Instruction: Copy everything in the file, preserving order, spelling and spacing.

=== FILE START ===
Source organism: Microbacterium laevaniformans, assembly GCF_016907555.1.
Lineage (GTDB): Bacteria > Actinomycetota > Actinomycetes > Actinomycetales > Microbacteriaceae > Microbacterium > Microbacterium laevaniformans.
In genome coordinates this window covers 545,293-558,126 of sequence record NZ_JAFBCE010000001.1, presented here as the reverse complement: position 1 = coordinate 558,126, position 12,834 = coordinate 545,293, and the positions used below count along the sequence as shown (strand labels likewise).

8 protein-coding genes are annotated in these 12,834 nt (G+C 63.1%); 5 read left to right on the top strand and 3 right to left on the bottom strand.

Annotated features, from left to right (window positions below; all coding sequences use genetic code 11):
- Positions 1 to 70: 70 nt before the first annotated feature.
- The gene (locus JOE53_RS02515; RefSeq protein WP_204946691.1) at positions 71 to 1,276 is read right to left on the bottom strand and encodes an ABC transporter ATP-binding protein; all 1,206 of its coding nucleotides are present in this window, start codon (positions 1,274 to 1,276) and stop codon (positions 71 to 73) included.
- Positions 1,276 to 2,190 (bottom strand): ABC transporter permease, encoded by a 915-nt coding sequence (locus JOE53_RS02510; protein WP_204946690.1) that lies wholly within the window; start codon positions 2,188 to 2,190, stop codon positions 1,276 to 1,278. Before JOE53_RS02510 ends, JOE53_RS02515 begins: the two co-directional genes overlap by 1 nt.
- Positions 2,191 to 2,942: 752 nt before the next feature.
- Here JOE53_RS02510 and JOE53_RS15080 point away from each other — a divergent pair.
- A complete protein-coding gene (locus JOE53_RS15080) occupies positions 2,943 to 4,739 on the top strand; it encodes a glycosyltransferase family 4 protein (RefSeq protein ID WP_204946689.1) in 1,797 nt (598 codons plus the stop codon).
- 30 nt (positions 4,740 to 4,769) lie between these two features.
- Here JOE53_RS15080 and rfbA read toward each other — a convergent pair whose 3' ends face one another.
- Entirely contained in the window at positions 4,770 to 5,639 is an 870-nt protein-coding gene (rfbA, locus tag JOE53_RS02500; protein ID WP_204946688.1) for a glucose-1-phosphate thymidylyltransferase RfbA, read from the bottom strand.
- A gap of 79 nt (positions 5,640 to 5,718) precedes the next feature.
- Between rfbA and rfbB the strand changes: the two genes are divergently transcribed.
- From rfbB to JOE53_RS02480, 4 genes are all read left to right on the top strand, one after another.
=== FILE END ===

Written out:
Source organism: Microbacterium laevaniformans, assembly GCF_016907555.1.
Lineage (GTDB): Bacteria > Actinomycetota > Actinomycetes > Actinomycetales > Microbacteriaceae > Microbacterium > Microbacterium laevaniformans.
In genome coordinates this window covers 545,293-558,126 of sequence record NZ_JAFBCE010000001.1, presented here as the reverse complement: position 1 = coordinate 558,126, position 12,834 = coordinate 545,293, and the positions used below count along the sequence as shown (strand labels likewise).

8 protein-coding genes are annotated in these 12,834 nt (G+C 63.1%); 5 read left to right on the top strand and 3 right to left on the bottom strand.

Annotated features, from left to right (window positions below; all coding sequences use genetic code 11):
- Positions 1 to 70: 70 nt before the first annotated feature.
- The gene (locus JOE53_RS02515; RefSeq protein WP_204946691.1) at positions 71 to 1,276 is read right to left on the bottom strand and encodes an ABC transporter ATP-binding protein; all 1,206 of its coding nucleotides are present in this window, start codon (positions 1,274 to 1,276) and stop codon (positions 71 to 73) included.
- Positions 1,276 to 2,190 (bottom strand): ABC transporter permease, encoded by a 915-nt coding sequence (locus JOE53_RS02510; protein WP_204946690.1) that lies wholly within the window; start codon positions 2,188 to 2,190, stop codon positions 1,276 to 1,278. Before JOE53_RS02510 ends, JOE53_RS02515 begins: the two co-directional genes overlap by 1 nt.
- Positions 2,191 to 2,942: 752 nt before the next feature.
- Here JOE53_RS02510 and JOE53_RS15080 point away from each other — a divergent pair.
- A complete protein-coding gene (locus JOE53_RS15080) occupies positions 2,943 to 4,739 on the top strand; it encodes a glycosyltransferase family 4 protein (RefSeq protein ID WP_204946689.1) in 1,797 nt (598 codons plus the stop codon).
- 30 nt (positions 4,740 to 4,769) lie between these two features.
- Here JOE53_RS15080 and rfbA read toward each other — a convergent pair whose 3' ends face one another.
- Entirely contained in the window at positions 4,770 to 5,639 is an 870-nt protein-coding gene (rfbA, locus tag JOE53_RS02500; protein ID WP_204946688.1) for a glucose-1-phosphate thymidylyltransferase RfbA, read from the bottom strand.
- A gap of 79 nt (positions 5,640 to 5,718) precedes the next feature.
- Between rfbA and rfbB the strand changes: the two genes are divergently transcribed.
- From rfbB to JOE53_RS02480, 4 genes are all read left to right on the top strand, one after another.